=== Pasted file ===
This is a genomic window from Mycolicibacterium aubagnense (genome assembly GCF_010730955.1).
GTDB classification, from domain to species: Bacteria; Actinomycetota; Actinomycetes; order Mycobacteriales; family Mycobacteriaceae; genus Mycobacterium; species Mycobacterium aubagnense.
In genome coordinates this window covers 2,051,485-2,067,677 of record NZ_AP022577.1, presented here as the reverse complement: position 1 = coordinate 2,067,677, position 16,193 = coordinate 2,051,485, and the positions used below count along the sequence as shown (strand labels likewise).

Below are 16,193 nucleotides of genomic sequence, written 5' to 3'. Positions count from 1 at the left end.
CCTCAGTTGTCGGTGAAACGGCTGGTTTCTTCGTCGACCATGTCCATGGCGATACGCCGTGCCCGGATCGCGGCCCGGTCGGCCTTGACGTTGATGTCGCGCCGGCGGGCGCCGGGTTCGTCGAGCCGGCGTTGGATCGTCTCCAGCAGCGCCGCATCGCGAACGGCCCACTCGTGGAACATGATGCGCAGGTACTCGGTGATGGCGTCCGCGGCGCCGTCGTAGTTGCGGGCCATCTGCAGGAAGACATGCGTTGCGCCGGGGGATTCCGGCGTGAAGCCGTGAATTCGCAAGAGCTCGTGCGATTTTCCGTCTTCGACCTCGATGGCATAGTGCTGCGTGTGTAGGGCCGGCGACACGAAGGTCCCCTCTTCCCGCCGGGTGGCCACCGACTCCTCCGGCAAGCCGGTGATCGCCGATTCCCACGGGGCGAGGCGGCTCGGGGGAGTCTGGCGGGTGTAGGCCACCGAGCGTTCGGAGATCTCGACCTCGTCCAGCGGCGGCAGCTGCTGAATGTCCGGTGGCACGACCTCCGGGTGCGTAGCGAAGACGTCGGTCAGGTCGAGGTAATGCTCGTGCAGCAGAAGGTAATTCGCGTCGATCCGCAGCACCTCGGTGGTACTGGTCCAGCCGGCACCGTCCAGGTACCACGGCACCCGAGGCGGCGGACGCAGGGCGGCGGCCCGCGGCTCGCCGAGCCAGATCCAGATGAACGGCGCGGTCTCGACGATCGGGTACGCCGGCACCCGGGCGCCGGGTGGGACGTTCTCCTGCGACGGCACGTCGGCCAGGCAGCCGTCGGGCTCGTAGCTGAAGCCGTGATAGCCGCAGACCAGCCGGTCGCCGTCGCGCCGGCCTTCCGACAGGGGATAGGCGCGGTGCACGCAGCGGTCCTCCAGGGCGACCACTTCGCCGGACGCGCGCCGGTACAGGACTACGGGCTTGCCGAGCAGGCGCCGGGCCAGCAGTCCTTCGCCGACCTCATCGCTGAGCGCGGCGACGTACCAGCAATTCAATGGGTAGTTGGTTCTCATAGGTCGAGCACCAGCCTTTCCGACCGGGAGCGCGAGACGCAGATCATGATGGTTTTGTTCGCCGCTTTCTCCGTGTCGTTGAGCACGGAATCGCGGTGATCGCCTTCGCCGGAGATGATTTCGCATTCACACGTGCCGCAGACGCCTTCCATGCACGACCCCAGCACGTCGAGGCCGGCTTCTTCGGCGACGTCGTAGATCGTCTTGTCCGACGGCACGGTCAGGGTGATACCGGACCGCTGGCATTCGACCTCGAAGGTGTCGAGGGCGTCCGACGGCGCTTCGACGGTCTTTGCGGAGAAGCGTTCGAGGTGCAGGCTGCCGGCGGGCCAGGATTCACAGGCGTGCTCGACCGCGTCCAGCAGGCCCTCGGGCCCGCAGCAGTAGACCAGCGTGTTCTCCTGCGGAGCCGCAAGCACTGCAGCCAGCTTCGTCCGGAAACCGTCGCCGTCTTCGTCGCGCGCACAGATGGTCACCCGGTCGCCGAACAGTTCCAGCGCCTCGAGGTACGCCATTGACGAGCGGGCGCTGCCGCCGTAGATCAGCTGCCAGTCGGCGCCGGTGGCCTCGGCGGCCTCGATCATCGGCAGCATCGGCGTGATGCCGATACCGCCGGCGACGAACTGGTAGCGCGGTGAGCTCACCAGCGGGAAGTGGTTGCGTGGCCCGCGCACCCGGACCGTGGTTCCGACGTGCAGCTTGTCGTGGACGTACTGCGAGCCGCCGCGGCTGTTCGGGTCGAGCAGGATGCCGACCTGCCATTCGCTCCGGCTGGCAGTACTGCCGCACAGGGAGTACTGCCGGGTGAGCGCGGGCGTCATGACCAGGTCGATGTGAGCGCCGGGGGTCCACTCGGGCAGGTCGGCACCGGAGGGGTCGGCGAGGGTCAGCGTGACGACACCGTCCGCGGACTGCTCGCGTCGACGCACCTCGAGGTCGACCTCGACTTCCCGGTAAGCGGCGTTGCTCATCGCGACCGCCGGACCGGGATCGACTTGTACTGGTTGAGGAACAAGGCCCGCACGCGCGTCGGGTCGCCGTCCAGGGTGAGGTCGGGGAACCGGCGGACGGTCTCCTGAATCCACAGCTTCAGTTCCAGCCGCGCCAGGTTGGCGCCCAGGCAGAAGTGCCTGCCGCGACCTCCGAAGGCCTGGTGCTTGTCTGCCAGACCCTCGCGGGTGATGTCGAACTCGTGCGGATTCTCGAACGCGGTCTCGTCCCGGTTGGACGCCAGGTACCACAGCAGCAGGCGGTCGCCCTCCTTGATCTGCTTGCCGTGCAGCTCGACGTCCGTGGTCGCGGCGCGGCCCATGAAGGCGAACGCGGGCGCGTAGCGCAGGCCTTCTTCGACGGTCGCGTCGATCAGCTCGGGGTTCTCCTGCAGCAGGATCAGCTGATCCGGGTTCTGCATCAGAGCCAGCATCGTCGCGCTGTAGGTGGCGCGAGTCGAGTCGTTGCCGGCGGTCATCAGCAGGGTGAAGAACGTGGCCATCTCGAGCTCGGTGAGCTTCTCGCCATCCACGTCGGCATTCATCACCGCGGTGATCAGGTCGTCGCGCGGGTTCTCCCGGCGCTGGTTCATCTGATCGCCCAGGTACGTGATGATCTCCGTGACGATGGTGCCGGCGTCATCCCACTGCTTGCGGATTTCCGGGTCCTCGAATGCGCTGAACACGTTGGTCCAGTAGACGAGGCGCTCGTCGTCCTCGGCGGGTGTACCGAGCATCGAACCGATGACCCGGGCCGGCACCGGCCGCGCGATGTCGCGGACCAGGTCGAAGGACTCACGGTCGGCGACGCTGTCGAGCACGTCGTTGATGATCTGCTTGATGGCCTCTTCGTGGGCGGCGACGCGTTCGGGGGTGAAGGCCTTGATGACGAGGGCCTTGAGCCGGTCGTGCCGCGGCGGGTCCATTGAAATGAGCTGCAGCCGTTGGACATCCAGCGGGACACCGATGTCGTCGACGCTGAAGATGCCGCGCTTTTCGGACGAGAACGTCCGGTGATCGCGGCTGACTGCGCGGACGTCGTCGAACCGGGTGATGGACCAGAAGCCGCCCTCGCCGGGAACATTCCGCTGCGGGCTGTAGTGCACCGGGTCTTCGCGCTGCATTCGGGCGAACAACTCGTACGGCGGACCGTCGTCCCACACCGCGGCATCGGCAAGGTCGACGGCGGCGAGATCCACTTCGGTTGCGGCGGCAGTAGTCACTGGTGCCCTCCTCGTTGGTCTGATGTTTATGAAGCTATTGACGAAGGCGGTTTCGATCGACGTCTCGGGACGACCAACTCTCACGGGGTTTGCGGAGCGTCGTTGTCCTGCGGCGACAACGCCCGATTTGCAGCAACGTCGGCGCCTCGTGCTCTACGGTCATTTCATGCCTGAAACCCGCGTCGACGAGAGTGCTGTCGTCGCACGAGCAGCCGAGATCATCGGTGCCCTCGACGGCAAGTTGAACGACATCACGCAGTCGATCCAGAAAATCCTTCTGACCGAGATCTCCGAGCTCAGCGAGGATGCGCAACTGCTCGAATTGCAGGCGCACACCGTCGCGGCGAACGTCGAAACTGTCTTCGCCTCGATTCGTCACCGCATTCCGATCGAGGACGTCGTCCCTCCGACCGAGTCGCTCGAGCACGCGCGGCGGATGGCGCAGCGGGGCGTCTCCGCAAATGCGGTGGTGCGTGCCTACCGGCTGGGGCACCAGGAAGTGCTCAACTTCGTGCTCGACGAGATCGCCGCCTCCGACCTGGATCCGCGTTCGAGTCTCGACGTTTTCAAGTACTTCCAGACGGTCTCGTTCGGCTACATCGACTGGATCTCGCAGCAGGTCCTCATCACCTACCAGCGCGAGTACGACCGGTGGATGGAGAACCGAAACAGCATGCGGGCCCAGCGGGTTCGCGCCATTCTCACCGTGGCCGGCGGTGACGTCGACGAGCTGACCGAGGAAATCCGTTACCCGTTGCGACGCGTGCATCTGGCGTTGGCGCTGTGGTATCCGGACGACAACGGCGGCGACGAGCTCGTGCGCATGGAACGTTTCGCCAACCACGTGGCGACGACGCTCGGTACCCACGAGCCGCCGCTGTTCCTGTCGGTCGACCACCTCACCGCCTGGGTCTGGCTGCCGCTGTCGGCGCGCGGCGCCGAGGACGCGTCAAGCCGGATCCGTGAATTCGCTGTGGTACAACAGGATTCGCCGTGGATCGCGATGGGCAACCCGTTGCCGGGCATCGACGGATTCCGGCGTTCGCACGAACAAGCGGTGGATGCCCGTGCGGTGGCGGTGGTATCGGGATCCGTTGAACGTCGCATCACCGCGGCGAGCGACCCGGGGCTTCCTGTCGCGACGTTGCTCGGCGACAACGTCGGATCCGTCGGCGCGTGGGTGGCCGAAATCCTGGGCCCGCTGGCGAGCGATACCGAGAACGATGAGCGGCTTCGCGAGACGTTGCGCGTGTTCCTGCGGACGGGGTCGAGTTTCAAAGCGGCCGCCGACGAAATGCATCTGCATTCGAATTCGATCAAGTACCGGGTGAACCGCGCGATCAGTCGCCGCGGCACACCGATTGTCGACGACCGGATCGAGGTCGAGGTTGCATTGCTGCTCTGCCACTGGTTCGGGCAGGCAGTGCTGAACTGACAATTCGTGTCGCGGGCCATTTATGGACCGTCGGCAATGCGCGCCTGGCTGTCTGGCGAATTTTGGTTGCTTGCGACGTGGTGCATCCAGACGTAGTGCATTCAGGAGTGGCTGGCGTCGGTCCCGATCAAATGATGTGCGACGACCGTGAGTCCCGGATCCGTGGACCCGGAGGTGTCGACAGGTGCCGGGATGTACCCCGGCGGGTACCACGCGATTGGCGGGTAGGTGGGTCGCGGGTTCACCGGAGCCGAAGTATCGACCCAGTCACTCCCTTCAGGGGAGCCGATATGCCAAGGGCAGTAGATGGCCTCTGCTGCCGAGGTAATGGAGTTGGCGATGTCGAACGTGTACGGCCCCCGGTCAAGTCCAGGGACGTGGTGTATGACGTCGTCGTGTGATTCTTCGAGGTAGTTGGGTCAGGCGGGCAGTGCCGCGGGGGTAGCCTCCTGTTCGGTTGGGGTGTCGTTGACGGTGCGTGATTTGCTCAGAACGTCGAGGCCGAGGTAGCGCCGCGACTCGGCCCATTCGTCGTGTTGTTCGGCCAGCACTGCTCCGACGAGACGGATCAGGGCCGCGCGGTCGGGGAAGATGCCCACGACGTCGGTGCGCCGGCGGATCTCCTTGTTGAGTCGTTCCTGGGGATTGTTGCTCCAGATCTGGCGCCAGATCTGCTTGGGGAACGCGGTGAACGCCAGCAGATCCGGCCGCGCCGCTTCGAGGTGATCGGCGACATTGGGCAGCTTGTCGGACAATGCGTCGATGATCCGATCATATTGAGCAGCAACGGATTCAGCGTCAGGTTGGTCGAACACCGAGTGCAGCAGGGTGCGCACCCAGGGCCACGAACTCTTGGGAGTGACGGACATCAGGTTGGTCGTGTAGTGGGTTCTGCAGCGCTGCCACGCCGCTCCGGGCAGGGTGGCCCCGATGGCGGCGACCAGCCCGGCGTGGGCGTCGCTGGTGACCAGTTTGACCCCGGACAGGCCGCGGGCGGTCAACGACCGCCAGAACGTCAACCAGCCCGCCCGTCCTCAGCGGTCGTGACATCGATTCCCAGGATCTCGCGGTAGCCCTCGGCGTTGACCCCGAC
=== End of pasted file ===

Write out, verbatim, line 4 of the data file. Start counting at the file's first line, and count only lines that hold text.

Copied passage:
Below are 16,193 nucleotides of genomic sequence, written 5' to 3'. Positions count from 1 at the left end.